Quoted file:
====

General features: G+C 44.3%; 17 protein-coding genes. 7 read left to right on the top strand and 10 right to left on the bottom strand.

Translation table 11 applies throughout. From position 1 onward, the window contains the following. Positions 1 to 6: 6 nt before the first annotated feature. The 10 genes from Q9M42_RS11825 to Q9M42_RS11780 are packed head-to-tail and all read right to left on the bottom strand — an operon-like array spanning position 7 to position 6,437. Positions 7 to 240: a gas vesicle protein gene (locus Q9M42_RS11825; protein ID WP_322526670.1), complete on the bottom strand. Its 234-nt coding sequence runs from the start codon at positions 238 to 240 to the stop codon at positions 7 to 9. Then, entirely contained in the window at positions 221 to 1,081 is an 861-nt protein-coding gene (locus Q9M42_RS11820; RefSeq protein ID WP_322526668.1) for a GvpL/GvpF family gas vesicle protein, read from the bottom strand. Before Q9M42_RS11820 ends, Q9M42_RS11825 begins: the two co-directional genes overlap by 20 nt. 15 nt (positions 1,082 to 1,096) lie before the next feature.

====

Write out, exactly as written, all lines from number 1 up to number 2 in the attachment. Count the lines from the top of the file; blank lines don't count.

General features: G+C 44.3%; 17 protein-coding genes. 7 read left to right on the top strand and 10 right to left on the bottom strand.

Translation table 11 applies throughout. From position 1 onward, the window contains the following. Positions 1 to 6: 6 nt before the first annotated feature. The 10 genes from Q9M42_RS11825 to Q9M42_RS11780 are packed head-to-tail and all read right to left on the bottom strand — an operon-like array spanning position 7 to position 6,437. Positions 7 to 240: a gas vesicle protein gene (locus Q9M42_RS11825; protein ID WP_322526670.1), complete on the bottom strand. Its 234-nt coding sequence runs from the start codon at positions 238 to 240 to the stop codon at positions 7 to 9. Then, entirely contained in the window at positions 221 to 1,081 is an 861-nt protein-coding gene (locus Q9M42_RS11820; RefSeq protein ID WP_322526668.1) for a GvpL/GvpF family gas vesicle protein, read from the bottom strand. Before Q9M42_RS11820 ends, Q9M42_RS11825 begins: the two co-directional genes overlap by 20 nt. 15 nt (positions 1,082 to 1,096) lie before the next feature.